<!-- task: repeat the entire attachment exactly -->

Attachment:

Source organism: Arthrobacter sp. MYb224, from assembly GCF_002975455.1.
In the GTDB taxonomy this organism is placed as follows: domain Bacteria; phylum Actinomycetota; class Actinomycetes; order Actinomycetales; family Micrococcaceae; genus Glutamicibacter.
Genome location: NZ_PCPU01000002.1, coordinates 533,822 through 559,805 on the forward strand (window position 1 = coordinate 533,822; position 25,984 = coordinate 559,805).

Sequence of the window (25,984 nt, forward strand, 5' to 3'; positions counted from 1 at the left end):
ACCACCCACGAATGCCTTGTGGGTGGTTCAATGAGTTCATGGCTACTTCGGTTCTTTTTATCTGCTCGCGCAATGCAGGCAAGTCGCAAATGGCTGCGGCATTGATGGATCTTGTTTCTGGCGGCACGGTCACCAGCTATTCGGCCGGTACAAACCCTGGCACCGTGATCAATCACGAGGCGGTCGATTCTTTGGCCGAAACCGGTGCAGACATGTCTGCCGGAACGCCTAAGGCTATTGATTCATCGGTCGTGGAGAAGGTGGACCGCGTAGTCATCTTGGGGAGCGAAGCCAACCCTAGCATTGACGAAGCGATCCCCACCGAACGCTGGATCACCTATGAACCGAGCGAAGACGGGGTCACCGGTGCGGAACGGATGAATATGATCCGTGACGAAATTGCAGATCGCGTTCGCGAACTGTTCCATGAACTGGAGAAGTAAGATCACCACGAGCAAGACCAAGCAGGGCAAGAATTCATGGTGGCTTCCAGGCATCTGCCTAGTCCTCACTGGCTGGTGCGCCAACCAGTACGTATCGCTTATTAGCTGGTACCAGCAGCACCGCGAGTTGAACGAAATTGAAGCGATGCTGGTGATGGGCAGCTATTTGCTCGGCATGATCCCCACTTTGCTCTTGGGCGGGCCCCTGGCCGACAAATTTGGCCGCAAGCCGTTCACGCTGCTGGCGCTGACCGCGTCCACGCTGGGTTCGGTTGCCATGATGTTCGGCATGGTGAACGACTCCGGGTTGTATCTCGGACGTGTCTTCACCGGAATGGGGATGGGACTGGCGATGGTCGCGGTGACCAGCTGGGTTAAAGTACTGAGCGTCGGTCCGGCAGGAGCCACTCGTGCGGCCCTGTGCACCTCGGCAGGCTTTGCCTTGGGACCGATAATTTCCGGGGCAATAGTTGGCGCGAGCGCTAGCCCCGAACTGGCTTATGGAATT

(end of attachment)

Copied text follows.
Source organism: Arthrobacter sp. MYb224, from assembly GCF_002975455.1.
In the GTDB taxonomy this organism is placed as follows: domain Bacteria; phylum Actinomycetota; class Actinomycetes; order Actinomycetales; family Micrococcaceae; genus Glutamicibacter.
Genome location: NZ_PCPU01000002.1, coordinates 533,822 through 559,805 on the forward strand (window position 1 = coordinate 533,822; position 25,984 = coordinate 559,805).

Sequence of the window (25,984 nt, forward strand, 5' to 3'; positions counted from 1 at the left end):
ACCACCCACGAATGCCTTGTGGGTGGTTCAATGAGTTCATGGCTACTTCGGTTCTTTTTATCTGCTCGCGCAATGCAGGCAAGTCGCAAATGGCTGCGGCATTGATGGATCTTGTTTCTGGCGGCACGGTCACCAGCTATTCGGCCGGTACAAACCCTGGCACCGTGATCAATCACGAGGCGGTCGATTCTTTGGCCGAAACCGGTGCAGACATGTCTGCCGGAACGCCTAAGGCTATTGATTCATCGGTCGTGGAGAAGGTGGACCGCGTAGTCATCTTGGGGAGCGAAGCCAACCCTAGCATTGACGAAGCGATCCCCACCGAACGCTGGATCACCTATGAACCGAGCGAAGACGGGGTCACCGGTGCGGAACGGATGAATATGATCCGTGACGAAATTGCAGATCGCGTTCGCGAACTGTTCCATGAACTGGAGAAGTAAGATCACCACGAGCAAGACCAAGCAGGGCAAGAATTCATGGTGGCTTCCAGGCATCTGCCTAGTCCTCACTGGCTGGTGCGCCAACCAGTACGTATCGCTTATTAGCTGGTACCAGCAGCACCGCGAGTTGAACGAAATTGAAGCGATGCTGGTGATGGGCAGCTATTTGCTCGGCATGATCCCCACTTTGCTCTTGGGCGGGCCCCTGGCCGACAAATTTGGCCGCAAGCCGTTCACGCTGCTGGCGCTGACCGCGTCCACGCTGGGTTCGGTTGCCATGATGTTCGGCATGGTGAACGACTCCGGGTTGTATCTCGGACGTGTCTTCACCGGAATGGGGATGGGACTGGCGATGGTCGCGGTGACCAGCTGGGTTAAAGTACTGAGCGTCGGTCCGGCAGGAGCCACTCGTGCGGCCCTGTGCACCTCGGCAGGCTTTGCCTTGGGACCGATAATTTCCGGGGCAATAGTTGGCGCGAGCGCTAGCCCCGAACTGGCTTATGGAATT